Regarding large bureaucracies, Mother Theresa once said, “So many signatures for such a small heart.” The same could be said for the U.S. banks embroiled in the foreclosure scandal. Haven’t they learned anything from the economy’s meltdown?

Obviously, they haven’t learned that using so-called “robo-signers” to process foreclosure documents isn’t only wrong, but illegal. Do bank leaders actually believe mortgage clerks can sign 10,000 foreclosure files a month (or one per minute) and still give each file a proper review? Even if the clerks were doing their due diligence, one wonders whether they knew what to look for.

A foreclosure supervisor with Goldman Sachs admitted in a court deposition that she didn’t know the meaning of terms such as “promissory note,” “lien,” or “defendant.”

We can only conclude that banks are either woefully ignorant in this area or consciously criminal. But just because they’re doing this in banking doesn’t mean professionals in other financial sectors should do the same. In insurance, investments, and financial-advisory worlds, client and advisor signatures on sales forms and disclosure documents remain crucially important. Cutting corners or playing signature games can have serious consequences for all concerned.

Why are signatures so important? According to West’s Encyclopedia of American Law, “a signature is a mark or sign made by an individual on an instrument or document to signify knowledge, approval, acceptance, or obligation.” Its purpose: “to authenticate a writing, or provide notice of its source, and to bind the individual signing the writing by the provisions contained in the document.” Literally, every aspect of a businessperson’s success hinges on the validity of the signatures they ask their clients to make—and the ones they make themselves.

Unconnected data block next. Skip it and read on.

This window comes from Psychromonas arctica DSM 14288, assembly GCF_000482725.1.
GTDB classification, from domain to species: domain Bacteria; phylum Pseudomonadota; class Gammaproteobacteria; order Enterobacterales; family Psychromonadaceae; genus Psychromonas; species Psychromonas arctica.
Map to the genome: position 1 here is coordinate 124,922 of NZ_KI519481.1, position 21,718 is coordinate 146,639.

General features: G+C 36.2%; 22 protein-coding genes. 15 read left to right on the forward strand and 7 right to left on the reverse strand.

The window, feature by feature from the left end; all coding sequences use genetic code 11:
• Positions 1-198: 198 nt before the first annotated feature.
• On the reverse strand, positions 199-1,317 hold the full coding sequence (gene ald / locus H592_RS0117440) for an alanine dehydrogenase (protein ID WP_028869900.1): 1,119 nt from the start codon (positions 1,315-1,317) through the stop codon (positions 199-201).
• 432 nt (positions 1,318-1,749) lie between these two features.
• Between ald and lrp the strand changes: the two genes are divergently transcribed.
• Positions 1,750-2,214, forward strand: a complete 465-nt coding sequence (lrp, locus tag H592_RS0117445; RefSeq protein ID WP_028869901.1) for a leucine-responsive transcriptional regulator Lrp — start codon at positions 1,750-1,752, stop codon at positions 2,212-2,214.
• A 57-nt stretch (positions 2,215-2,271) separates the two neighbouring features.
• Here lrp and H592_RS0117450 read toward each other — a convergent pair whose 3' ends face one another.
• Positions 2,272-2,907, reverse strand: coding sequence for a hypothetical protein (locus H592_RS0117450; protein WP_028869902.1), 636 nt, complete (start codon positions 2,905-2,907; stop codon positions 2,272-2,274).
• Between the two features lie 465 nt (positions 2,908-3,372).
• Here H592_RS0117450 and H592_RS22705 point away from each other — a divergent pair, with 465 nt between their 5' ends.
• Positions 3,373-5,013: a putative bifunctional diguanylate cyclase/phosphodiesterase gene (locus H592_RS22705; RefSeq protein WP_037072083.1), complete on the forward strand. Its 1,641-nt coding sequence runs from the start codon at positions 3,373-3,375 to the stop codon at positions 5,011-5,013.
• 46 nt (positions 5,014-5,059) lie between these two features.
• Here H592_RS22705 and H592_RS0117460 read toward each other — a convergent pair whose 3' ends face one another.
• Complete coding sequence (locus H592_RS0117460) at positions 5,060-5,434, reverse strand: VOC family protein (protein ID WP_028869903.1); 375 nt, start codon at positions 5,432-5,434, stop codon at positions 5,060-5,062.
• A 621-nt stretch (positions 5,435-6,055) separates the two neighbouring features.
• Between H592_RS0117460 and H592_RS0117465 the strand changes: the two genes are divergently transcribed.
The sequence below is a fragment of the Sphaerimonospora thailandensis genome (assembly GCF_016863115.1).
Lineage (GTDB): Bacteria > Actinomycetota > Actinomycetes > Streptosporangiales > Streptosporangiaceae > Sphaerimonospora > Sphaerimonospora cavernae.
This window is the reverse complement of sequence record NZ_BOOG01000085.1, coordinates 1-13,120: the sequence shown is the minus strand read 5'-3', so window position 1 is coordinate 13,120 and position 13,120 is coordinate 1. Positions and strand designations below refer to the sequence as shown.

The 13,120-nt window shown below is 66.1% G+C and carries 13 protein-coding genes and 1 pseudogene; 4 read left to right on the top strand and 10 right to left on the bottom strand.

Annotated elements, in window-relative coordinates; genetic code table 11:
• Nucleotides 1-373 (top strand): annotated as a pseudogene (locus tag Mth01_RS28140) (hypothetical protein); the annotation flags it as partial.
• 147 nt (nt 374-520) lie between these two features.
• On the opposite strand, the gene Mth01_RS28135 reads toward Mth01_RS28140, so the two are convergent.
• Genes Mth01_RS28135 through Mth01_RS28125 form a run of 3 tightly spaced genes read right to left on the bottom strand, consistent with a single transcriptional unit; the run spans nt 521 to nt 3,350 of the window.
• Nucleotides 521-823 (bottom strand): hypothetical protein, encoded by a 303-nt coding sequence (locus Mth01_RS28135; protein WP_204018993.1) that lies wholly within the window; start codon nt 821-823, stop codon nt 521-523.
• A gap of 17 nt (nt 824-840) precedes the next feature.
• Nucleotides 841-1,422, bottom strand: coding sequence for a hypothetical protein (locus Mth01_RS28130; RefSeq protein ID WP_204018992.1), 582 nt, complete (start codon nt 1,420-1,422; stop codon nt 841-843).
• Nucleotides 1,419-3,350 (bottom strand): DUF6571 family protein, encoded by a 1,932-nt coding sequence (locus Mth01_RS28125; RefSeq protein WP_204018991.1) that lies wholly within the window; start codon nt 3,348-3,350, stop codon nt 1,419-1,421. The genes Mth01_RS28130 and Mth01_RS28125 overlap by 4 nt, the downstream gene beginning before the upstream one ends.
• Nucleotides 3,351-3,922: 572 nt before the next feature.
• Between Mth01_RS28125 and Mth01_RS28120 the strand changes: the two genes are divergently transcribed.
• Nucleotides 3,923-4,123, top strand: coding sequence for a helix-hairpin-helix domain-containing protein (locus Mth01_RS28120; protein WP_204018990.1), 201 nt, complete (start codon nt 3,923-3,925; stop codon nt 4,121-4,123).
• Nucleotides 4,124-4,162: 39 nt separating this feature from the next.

Sound straightforward, right? Yes, but the Devil is in the pen strokes. Despite the fact that most financial professionals get lots of training in this area, we still hear stories of them signing forms for clients and committing other serious paperwork mistakes. Those who do this run the risk of having their sales rejected, of clients filing complaints, of having their professional licenses pulled, and of getting entangled in errors-and-omissions insurance claims.

Don’t let it happen to you. Here are four key signature guidelines to keep you and your business safe:

  1. Never sign a document as a witness unless you actually saw the client sign the document.
  2. Never sign a form on behalf of another person, even if the person asks you to.
  3. Never ask or require a client to sign a blank or incomplete sales document or other form for you to fill in later.
  4. Never omit dates from forms and then later insert a pre- or post-date.

Remember, the road to perdition—and to nasty client lawsuits—is paved with bad signatures. Whatever you do, stay off that road! Your errors-and-omissions insurance loss history will thank you for it.

Visit our E&O Headqurters for more tips and insights on how to protect yourself.